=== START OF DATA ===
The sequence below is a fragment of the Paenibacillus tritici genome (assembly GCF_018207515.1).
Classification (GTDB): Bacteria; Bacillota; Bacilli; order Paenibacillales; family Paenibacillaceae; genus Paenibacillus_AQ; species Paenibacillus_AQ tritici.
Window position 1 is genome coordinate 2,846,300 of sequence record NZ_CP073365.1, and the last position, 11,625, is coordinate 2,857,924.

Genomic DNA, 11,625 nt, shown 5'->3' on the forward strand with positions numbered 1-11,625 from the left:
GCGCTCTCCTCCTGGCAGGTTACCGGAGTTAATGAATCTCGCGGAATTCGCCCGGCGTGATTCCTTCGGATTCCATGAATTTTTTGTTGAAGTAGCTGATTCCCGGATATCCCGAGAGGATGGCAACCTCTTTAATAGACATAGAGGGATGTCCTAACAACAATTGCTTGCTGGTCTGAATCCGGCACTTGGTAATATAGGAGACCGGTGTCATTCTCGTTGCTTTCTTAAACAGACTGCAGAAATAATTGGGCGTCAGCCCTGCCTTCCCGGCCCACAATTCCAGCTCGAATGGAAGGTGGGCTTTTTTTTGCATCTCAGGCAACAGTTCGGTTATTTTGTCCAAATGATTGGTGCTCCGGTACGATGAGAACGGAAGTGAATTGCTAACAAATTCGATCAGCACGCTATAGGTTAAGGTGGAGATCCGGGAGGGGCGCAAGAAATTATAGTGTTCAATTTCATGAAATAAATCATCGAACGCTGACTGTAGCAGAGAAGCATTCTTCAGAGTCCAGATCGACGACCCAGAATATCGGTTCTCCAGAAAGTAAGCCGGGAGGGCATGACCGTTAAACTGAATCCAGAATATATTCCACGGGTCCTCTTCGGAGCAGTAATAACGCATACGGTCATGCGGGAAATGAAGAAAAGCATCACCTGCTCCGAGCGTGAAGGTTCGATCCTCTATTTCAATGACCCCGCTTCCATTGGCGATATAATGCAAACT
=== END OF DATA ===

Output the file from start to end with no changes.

The sequence below is a fragment of the Paenibacillus tritici genome (assembly GCF_018207515.1).
Classification (GTDB): Bacteria; Bacillota; Bacilli; order Paenibacillales; family Paenibacillaceae; genus Paenibacillus_AQ; species Paenibacillus_AQ tritici.
Window position 1 is genome coordinate 2,846,300 of sequence record NZ_CP073365.1, and the last position, 11,625, is coordinate 2,857,924.

Genomic DNA, 11,625 nt, shown 5'->3' on the forward strand with positions numbered 1-11,625 from the left:
GCGCTCTCCTCCTGGCAGGTTACCGGAGTTAATGAATCTCGCGGAATTCGCCCGGCGTGATTCCTTCGGATTCCATGAATTTTTTGTTGAAGTAGCTGATTCCCGGATATCCCGAGAGGATGGCAACCTCTTTAATAGACATAGAGGGATGTCCTAACAACAATTGCTTGCTGGTCTGAATCCGGCACTTGGTAATATAGGAGACCGGTGTCATTCTCGTTGCTTTCTTAAACAGACTGCAGAAATAATTGGGCGTCAGCCCTGCCTTCCCGGCCCACAATTCCAGCTCGAATGGAAGGTGGGCTTTTTTTTGCATCTCAGGCAACAGTTCGGTTATTTTGTCCAAATGATTGGTGCTCCGGTACGATGAGAACGGAAGTGAATTGCTAACAAATTCGATCAGCACGCTATAGGTTAAGGTGGAGATCCGGGAGGGGCGCAAGAAATTATAGTGTTCAATTTCATGAAATAAATCATCGAACGCTGACTGTAGCAGAGAAGCATTCTTCAGAGTCCAGATCGACGACCCAGAATATCGGTTCTCCAGAAAGTAAGCCGGGAGGGCATGACCGTTAAACTGAATCCAGAATATATTCCACGGGTCCTCTTCGGAGCAGTAATAACGCATACGGTCATGCGGGAAATGAAGAAAAGCATCACCTGCTCCGAGCGTGAAGGTTCGATCCTCTATTTCAATGACCCCGCTTCCATTGGCGATATAATGCAAACT